Pinterest engineer Tracy Chou remembers being instantly impressed by the professor of her Network Analysis class back when she was at Stanford for grad school in 2009.
The class delved deep into large-scale social networks studies — research which was still relatively new — and professor Jure Leskovec was breaking ground.
“It was the coolest subject ever and Jure was super bad-arse,” Chou says. “He was very young but had already written around 20 papers.”
Chou loved the class (and scored an A), but after she finished graduate school in 2010, she only ever kept in touch with Leskovec through social media. That could have been the end of the story.
But it isn’t.
Fast-forward four years, and Chou randomly bumped into Leskovec at a dinner party in September 2014. At that point, she had been a software engineer at Pinterest since 2011. He had cofounded a stealthy machine-learning ads startup (“You won’t find anything information about it,” Leskovec said, when Chou asked him for its name).
Leskovec, his cofounder Lance Riedel, and the rest of the startup’s small team had built a product graph that could map the relationships between tens-of-millions of different products. They were using that system to match mobile advertisers to consumers.
Chou had just joined Pinterest’s ads engineering team, and the two volleyed ideas back-and-forth for hours. When Chou left that night, she made a mental note to talk to talk to her team about perhaps finding some way to partner with Leskovec or share data.
The idea snowballed, and, as most people were taking it easy around the holidays, Pinterest and Kosei started scrambling to put together a deal. Pinterest officially announced the acquisition of Kosei in January.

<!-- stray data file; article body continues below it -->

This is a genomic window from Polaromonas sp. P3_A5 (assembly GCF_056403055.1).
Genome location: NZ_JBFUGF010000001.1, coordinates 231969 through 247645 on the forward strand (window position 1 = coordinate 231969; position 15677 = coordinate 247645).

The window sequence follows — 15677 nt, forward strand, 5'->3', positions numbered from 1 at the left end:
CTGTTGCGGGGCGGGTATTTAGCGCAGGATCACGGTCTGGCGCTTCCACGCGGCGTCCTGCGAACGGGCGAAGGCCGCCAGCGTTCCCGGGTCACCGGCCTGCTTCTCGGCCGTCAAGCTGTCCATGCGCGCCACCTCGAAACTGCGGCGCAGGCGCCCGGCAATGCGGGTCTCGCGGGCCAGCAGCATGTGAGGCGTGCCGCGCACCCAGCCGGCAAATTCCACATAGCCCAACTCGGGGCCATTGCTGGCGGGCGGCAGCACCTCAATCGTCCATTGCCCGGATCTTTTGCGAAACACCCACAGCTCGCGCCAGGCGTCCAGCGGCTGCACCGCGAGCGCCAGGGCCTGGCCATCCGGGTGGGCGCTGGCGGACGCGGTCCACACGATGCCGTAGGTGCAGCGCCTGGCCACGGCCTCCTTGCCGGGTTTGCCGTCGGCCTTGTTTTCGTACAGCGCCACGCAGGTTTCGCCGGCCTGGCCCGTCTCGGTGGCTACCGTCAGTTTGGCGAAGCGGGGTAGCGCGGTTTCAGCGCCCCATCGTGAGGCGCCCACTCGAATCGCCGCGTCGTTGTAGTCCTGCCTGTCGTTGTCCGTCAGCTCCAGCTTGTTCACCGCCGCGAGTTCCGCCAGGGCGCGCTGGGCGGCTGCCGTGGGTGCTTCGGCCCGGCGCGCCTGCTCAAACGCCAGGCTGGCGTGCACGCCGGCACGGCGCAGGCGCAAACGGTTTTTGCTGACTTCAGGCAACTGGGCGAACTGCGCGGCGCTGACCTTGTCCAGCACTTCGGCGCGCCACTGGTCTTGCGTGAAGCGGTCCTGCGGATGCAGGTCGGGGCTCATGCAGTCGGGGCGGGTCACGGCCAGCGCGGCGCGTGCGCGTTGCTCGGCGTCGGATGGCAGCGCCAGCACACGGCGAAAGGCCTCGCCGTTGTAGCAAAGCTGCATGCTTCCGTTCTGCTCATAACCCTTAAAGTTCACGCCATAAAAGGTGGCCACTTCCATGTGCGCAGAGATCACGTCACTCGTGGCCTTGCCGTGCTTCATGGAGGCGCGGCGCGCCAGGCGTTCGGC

“It all happened incredibly quickly,” Chou says. “Everyone wanted to move fast. We saw such talent in the team and the technology was amazing. The opportunity was too good to pass up.”
Several of Kosei’s employees (there are ten total) will join Pinterest and the companies are in the process of figuring out how best to integrate the technology to spur the social networking site’s discovery and monetization efforts.
The acquisition comes at a crucial time for Pinterest, a $US5 billion company since it raised $US200 million in May. Not only has it been significantly ramping up its amount of advertising, but it’s been trying to tackle the “discovery problem.”
Pinterest wants to fill the gap between an idea and a specific search. It wants to help people find things they didn’t know they were looking for or when they only have the faintest glimmer of an idea. If Pinterest can nail visual search, it can nail search advertising, and if it can nail search advertising, it will be taking on a market traditionally dominated by Google’s AdWords.
Kosei’s technology will help achieve both goals, by helping users find better pins and helping advertisers reach the users they want. Or, at least that’s the goal.
“It’s a little bit nuts how [the acquisition] went down,” Chou says. “We’re really excited.”